2. great article on spaying dogs, i agree with everything you say here. I myself have a German Shepherd who is 2 years old now. i knew i didn’t need any puppies so she was spayed at about 4-5 months and she is as healthy as ever. Definitely agree with the “when in doubt,neuter” conclusion, otherwise the dog will be a year old and then the owner will want it spayed when its bleeding/humping :D.
    chris recently posted…Spaying Dogs or Neutering DogsMy Profile

  3. Actually, the issue is more complicated than that. While neutering late can reduce chances of knee injuries and hip problems, neutering EARLY can aggravate them. Also, spayed/neutered dogs are at a higher risk of vaccine reaction and mast cell tumor. This is a complex subject which is best discussed with your veterinarian. You can read more on the studies mentioned about here:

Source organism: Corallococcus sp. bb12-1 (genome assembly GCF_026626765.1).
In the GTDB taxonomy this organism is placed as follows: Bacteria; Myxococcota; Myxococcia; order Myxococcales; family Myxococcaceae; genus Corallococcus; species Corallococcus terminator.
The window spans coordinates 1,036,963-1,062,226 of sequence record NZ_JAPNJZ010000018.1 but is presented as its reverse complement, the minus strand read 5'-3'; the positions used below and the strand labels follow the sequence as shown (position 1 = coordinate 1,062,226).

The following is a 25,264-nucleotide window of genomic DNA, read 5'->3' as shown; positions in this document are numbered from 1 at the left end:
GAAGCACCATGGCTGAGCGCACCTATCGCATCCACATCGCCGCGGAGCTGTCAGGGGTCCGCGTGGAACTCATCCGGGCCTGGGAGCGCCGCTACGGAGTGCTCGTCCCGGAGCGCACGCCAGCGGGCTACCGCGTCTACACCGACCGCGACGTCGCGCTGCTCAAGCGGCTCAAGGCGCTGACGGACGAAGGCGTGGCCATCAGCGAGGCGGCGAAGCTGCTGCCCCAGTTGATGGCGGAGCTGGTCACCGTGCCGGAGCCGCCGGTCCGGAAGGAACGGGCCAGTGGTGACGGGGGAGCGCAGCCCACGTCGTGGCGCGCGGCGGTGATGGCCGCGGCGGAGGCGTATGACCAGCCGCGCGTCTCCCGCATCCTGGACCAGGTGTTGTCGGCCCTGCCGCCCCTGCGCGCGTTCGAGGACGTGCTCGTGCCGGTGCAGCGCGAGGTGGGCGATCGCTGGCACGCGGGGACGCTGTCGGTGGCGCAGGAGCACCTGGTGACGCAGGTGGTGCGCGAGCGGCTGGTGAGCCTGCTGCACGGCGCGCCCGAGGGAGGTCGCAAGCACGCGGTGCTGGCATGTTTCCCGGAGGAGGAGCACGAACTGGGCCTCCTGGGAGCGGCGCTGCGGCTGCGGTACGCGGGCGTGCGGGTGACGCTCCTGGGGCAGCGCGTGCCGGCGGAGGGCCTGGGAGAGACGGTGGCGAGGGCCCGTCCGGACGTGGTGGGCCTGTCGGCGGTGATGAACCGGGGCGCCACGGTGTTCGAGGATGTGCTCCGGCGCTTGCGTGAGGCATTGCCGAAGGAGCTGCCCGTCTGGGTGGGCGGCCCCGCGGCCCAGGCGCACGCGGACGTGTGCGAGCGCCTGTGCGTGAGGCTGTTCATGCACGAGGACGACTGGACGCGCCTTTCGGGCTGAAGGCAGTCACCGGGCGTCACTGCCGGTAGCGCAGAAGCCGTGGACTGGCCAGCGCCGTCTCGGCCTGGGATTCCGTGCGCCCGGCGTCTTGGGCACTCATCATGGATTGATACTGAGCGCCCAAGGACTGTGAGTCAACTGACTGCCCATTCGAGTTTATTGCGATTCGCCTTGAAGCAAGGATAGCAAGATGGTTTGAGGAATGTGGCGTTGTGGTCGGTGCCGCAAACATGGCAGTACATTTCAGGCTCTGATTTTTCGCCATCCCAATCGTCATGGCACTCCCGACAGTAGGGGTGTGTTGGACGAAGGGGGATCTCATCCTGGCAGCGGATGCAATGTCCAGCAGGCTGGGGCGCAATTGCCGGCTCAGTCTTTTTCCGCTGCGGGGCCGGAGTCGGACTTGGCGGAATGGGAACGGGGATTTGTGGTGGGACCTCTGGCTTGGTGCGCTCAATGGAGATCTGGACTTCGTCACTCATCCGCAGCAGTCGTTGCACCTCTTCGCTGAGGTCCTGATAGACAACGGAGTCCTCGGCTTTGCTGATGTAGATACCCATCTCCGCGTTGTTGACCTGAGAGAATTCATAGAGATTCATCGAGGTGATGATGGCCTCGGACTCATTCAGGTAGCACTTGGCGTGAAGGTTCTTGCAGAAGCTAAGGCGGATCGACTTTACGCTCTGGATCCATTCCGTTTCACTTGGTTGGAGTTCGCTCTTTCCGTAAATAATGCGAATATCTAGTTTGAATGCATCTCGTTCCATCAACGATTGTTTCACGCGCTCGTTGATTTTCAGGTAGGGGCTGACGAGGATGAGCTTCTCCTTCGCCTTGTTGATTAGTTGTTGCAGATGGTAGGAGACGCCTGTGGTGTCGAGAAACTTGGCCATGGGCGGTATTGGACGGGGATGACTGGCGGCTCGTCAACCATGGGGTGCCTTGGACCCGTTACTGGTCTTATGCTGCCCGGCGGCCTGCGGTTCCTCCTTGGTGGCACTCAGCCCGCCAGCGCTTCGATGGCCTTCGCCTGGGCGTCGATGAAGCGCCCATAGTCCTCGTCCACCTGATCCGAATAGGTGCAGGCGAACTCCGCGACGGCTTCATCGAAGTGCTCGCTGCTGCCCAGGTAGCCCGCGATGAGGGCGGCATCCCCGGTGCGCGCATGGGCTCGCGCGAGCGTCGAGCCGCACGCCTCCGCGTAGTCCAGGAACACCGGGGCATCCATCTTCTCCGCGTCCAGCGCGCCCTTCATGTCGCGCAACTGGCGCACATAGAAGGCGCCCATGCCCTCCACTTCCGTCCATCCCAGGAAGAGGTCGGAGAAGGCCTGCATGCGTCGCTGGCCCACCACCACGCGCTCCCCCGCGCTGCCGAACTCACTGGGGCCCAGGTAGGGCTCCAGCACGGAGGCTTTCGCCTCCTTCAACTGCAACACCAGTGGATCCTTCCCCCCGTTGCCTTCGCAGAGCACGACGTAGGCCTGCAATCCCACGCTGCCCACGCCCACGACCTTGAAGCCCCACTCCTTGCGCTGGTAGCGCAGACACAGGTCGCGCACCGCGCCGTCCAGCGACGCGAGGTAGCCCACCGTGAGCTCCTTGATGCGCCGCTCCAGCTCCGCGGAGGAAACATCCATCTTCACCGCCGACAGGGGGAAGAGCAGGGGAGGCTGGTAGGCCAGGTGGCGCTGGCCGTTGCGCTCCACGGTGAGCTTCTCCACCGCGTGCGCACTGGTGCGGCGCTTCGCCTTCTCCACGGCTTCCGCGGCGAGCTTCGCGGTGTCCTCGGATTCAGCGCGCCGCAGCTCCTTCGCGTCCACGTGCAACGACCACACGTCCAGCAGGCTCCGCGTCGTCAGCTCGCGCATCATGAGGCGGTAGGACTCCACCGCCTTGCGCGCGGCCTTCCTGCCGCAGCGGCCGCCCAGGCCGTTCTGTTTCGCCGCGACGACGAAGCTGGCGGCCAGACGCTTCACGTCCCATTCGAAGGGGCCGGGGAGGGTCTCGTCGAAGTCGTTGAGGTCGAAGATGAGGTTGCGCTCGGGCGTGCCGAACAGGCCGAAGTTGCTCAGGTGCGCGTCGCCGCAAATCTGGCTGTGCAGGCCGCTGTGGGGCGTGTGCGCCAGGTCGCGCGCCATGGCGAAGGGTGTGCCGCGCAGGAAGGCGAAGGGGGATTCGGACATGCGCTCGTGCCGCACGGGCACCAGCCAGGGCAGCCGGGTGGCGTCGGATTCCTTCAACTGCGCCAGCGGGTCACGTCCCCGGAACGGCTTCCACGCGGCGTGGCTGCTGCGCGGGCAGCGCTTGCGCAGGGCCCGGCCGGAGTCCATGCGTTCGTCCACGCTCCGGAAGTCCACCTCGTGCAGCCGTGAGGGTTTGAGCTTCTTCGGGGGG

4. This is kind of an embarrassing question, but I’m don’t want to ask on google for fear of what might pop up. I have a lovely 4-year-old, black-and-tan, *female* shiba. Sometimes, usually after some great excitement (like someone will be whooping, rolling around, or laughing their heads off about something) my little Jada will mount someone’s leg and, erm, go to town. She’ll stop whenever we push her off and act like nothing happened. She’s been spayed, and she’s a girl. Is it a dominance thing, or what? It’s happened enough that I’m really curious, but like I said, there’s no way I’m looking it up on google.

    • It could be dominance or just plain excitement. If you’re worried about inappropriate things popping up on Google, just switch your SafeSearch to on. It’s located in your Preferences (on the right of the search box in the Google search page) and is under Safe Search Filtering. Once it’s on, it will block, um, “alternative” images from popping up. You can also get better results by typing in stuff like, “dog behaviour” + mounting, thus refining the search to dog behaviour.